This is backed up by results of a recent global study of 16,000 banking customers* that identified 34% of people will stop doing business because of poor customer service.

One of the key purchase decision drivers is having a consistent, credible experience across multiple channels – search, company website, social media.

This is known as an omni-channel approach.

According to a US study by minewhat.com (applies to purchases >US$100) – the more expensive the product, the more people research online:

  • 81% of shoppers research online
  • 60% of these start with a search engine query (that should lead to a company website if SEO is correct)
  • 61% of these look further for review sites
  • 54% then visit a bricks-and-mortar store to see the product before purchase – this is known as ROPO (research online, purchase offline)

ROPO behavior is a reliable indicator of the customer’s expectation to use a corresponding omni-channel approach if they need to contact the company before, during or after purchase.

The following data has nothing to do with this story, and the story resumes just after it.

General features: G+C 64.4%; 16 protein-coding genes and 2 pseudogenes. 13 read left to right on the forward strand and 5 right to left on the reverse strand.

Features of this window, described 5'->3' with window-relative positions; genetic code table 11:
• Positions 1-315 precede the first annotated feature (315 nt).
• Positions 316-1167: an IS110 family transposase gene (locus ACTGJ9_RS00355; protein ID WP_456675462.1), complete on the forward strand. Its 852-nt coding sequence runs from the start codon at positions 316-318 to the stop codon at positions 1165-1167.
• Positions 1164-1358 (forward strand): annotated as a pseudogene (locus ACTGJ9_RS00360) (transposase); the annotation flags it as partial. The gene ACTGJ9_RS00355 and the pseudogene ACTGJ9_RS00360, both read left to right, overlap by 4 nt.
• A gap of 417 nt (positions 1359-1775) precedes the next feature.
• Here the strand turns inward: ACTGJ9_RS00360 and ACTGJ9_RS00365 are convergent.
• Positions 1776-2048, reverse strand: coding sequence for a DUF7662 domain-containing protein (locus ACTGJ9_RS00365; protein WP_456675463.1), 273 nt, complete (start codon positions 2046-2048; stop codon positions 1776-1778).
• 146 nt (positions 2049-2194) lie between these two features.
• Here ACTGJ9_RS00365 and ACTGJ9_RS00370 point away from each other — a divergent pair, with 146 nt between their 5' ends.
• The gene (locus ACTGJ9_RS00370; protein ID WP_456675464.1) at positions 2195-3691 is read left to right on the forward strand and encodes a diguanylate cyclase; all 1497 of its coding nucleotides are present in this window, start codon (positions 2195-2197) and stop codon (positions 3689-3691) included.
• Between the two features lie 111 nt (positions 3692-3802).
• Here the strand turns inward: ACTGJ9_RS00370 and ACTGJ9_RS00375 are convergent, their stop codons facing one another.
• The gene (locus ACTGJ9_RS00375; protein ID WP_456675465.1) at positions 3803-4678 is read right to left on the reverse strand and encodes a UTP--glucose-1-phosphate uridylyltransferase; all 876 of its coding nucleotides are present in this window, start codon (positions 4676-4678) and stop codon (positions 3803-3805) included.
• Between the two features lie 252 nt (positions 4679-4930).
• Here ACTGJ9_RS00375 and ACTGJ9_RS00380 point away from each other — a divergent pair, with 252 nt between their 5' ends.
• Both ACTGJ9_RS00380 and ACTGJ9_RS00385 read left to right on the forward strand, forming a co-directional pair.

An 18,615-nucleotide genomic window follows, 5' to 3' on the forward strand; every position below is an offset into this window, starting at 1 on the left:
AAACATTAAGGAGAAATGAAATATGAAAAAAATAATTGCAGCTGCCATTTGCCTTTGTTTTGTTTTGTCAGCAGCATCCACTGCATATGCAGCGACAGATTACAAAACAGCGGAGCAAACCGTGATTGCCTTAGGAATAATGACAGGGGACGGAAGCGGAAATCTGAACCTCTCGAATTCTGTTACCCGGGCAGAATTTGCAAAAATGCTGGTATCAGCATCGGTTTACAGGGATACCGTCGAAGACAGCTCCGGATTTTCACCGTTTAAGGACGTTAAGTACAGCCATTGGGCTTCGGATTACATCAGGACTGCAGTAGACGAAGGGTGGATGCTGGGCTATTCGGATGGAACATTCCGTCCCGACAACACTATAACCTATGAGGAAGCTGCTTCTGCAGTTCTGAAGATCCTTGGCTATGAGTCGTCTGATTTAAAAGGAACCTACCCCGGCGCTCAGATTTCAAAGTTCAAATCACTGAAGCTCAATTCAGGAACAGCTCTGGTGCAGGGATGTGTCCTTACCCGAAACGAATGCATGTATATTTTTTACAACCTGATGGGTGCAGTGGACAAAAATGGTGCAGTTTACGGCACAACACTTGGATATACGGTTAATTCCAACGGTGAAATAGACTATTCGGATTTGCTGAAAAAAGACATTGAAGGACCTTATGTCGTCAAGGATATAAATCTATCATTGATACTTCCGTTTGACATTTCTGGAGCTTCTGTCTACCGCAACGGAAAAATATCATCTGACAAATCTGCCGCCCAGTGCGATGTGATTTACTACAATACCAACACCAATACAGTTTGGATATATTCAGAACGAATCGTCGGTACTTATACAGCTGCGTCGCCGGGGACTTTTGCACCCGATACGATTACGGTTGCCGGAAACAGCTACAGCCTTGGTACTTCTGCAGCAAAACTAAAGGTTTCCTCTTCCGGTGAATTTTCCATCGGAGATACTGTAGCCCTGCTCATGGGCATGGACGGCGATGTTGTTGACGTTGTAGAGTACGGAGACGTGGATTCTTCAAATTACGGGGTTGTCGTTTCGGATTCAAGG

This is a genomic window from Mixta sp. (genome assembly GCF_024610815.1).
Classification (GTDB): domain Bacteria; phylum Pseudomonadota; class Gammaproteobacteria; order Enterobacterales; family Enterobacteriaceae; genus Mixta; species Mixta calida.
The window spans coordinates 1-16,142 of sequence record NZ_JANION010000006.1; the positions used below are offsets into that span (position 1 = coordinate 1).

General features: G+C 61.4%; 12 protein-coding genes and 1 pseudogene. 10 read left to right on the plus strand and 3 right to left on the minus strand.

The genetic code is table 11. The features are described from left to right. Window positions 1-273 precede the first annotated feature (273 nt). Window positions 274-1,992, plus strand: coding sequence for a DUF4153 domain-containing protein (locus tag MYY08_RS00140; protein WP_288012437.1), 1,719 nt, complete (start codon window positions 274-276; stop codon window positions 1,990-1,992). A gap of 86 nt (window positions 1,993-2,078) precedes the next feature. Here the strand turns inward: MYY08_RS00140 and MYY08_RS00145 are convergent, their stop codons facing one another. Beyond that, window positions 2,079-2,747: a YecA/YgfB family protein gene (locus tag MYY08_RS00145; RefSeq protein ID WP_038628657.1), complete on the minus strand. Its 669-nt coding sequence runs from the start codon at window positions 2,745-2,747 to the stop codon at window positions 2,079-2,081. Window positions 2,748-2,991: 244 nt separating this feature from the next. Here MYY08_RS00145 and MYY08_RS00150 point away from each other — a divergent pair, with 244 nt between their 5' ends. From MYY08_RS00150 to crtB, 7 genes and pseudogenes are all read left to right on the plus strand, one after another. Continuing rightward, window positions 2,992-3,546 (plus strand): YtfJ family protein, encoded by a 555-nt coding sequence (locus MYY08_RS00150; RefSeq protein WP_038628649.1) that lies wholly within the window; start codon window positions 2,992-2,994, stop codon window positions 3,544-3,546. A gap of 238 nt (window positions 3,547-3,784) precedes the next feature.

The challenge faced today across all industries is to embed the same customer experience into the fabric of the Contact Center, so that customers receive excellent service regardless of the channel they choose.

*Copyright © 2015 Accenture. Banking Customer 2020: Rising Expectations Point to the Everyday Bank

Enter the eContact Center

In an eContact world the company’s customer service agent (CSA) serves customers simultaneously across many channels. It may be for support where responding to a tweet is the difference between closing a sale or not. Or it may be to provide detailed pre-sales advice that a buyer asks via web chats.

Irrespective, once engaged, customers expect to receive the same quality of service using any of the channels available to them.